Chief Justice John Roberts broke with his more conservative colleagues and joined the court's four liberal justices in refusing to overrule the earlier cases. The court's other conservatives were ready to, in the words of Justice Neil Gorsuch, "say goodbye" to the decisions.
The issue of overturning precedents is front and center during this term of the court as observers are watching to see how far and how fast a newly more conservative court is willing to go in its decisions. The court's ruling was something of a surprise because when the court takes a case with the specific purpose of reconsidering whether to overrule a past decision it is generally a signal it is ready to do so.
The case the court was considering has to do with how courts should respond when an agency — such as the Transportation Security Administration or Mine Safety and Health Administration — writes a regulation that is ambiguous. Previous cases said judges should defer to an agency's interpretation of its own ambiguous regulation if the interpretation is reasonable.
Justice Elena Kagan wrote that the approach makes sense: "Want to know what a rule means? Ask its author." Kagan, writing for a majority of the court, reiterated that an agency has "significant leeway to say what its own rules mean." But she also explained the limits of when deference applies, noting among other things that the agency's reading must still be reasonable and deference shouldn't apply unless the regulation is genuinely ambiguous.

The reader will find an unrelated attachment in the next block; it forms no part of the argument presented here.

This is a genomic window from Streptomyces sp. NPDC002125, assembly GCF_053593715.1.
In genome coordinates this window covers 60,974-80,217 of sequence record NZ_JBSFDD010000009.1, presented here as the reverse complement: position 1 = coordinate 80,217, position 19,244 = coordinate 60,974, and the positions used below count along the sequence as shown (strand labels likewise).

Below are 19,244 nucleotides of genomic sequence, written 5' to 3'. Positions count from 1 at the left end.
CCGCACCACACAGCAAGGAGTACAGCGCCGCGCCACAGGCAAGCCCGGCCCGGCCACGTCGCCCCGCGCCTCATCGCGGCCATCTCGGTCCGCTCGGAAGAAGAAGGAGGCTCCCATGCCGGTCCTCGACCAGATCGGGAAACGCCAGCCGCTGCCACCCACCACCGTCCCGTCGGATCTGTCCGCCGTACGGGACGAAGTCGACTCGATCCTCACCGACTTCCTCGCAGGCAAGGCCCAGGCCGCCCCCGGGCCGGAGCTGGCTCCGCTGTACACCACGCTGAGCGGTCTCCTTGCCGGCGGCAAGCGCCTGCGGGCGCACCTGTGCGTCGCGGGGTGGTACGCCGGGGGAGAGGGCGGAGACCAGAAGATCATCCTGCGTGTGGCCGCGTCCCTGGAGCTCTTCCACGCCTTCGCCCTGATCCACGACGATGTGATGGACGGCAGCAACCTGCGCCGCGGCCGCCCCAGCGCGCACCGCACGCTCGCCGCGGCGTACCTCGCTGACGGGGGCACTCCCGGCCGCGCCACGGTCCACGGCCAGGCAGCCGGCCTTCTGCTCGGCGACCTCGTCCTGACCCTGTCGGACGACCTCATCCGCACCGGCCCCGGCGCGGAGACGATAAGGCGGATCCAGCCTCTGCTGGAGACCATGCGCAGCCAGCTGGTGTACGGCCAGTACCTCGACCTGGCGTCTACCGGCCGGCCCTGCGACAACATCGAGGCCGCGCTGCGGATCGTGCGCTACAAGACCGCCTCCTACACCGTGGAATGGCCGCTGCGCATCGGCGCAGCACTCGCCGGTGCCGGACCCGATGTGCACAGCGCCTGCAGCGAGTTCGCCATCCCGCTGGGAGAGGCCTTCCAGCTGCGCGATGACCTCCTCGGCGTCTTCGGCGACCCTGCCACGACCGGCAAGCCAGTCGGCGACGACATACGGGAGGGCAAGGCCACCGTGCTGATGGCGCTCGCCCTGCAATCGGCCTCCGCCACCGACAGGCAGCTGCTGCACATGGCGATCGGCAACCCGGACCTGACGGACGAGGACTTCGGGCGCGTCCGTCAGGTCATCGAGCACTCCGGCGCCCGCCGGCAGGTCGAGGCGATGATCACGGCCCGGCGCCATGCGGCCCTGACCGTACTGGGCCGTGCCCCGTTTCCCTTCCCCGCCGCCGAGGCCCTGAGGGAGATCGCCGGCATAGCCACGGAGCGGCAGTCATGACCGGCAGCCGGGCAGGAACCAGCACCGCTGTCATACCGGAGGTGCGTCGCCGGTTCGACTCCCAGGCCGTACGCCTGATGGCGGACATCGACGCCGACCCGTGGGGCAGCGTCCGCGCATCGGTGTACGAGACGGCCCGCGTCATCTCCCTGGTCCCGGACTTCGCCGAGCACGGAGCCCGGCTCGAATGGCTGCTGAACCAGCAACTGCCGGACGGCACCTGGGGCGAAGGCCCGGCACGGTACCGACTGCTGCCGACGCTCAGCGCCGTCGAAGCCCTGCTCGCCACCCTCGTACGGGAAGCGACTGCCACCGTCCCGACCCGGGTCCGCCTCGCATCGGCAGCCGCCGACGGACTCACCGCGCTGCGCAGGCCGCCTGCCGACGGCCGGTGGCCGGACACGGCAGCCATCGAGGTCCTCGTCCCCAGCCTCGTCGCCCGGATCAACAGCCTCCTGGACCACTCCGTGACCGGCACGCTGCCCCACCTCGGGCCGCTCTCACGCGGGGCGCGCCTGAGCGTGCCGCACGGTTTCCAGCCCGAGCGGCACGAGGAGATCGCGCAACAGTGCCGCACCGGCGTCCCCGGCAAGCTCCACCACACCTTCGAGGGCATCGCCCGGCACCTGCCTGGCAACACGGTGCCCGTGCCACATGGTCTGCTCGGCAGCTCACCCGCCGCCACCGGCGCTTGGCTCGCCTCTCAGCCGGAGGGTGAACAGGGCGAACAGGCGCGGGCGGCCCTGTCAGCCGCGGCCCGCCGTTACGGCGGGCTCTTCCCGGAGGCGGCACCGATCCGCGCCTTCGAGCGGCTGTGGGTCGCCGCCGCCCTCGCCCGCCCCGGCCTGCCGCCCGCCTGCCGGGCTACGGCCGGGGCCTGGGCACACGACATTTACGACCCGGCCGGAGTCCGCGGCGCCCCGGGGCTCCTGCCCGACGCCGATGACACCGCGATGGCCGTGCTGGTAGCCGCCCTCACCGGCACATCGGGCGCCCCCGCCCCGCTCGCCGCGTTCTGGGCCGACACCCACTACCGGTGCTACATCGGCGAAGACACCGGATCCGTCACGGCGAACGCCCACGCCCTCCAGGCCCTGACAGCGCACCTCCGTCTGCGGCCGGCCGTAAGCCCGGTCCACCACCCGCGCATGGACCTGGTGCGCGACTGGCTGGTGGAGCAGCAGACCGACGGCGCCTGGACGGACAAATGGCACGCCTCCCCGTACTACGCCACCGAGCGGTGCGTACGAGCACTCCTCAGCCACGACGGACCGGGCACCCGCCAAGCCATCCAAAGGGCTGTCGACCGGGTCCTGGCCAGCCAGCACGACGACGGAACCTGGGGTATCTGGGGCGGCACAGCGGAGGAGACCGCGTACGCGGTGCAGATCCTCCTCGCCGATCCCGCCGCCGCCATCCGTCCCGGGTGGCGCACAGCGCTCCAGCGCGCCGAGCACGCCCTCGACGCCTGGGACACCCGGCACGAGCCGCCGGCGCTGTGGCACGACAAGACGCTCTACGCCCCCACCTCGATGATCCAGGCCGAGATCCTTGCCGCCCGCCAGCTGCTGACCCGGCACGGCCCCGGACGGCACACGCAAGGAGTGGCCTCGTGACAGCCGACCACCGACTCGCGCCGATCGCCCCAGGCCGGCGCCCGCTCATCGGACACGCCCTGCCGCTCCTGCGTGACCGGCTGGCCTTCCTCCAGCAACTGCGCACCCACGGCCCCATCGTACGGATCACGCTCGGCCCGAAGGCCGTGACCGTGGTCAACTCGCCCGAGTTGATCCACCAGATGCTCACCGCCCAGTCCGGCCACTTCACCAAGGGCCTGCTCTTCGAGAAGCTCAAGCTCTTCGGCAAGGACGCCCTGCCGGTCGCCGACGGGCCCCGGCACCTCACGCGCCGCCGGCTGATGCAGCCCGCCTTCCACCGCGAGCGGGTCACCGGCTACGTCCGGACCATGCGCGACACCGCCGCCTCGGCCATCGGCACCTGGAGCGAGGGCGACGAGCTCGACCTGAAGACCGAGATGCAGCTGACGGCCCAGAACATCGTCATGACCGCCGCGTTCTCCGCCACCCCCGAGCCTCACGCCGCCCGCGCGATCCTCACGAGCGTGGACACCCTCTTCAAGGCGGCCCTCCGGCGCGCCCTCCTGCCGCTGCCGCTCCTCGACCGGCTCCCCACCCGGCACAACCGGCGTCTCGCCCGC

Conservatives have criticized the Supreme Court's deference decisions for some time. Before his death three years ago Justice Antonin Scalia, who himself wrote the unanimous 1997 Auer v. Robbins decision the court was being asked to overrule, said it should be abandoned. Some of his conservative colleagues similarly questioned the decision and one from 1945 that preceded it, Bowles v. Seminole Rock & Sand Co.
Gorsuch wrote for himself and three fellow conservatives that it should have been easy for the justices to "say goodbye to Auer v. Robbins." Instead, he said his colleagues left it on "life support." He said the "new and nebulous qualifications and limitations" that his colleagues in the majority imposed mean the doctrine of agency deference "emerges maimed and enfeebled — in truth, zombified."
The specific case before the justices involved Vietnam veteran James Kisor. Kisor has been diagnosed with post-traumatic stress disorder and has tangled with the Department of Veterans Affairs over disability benefits. Kisor said he should get benefits back to the 1980s while the VA, interpreting its own regulation, disagreed, saying he should only get benefits back to 2006. The justices sent Kisor's case back to a lower court to be reviewed in light of the court's decision.
The case is 18-15, Kisor v. Wilkie.
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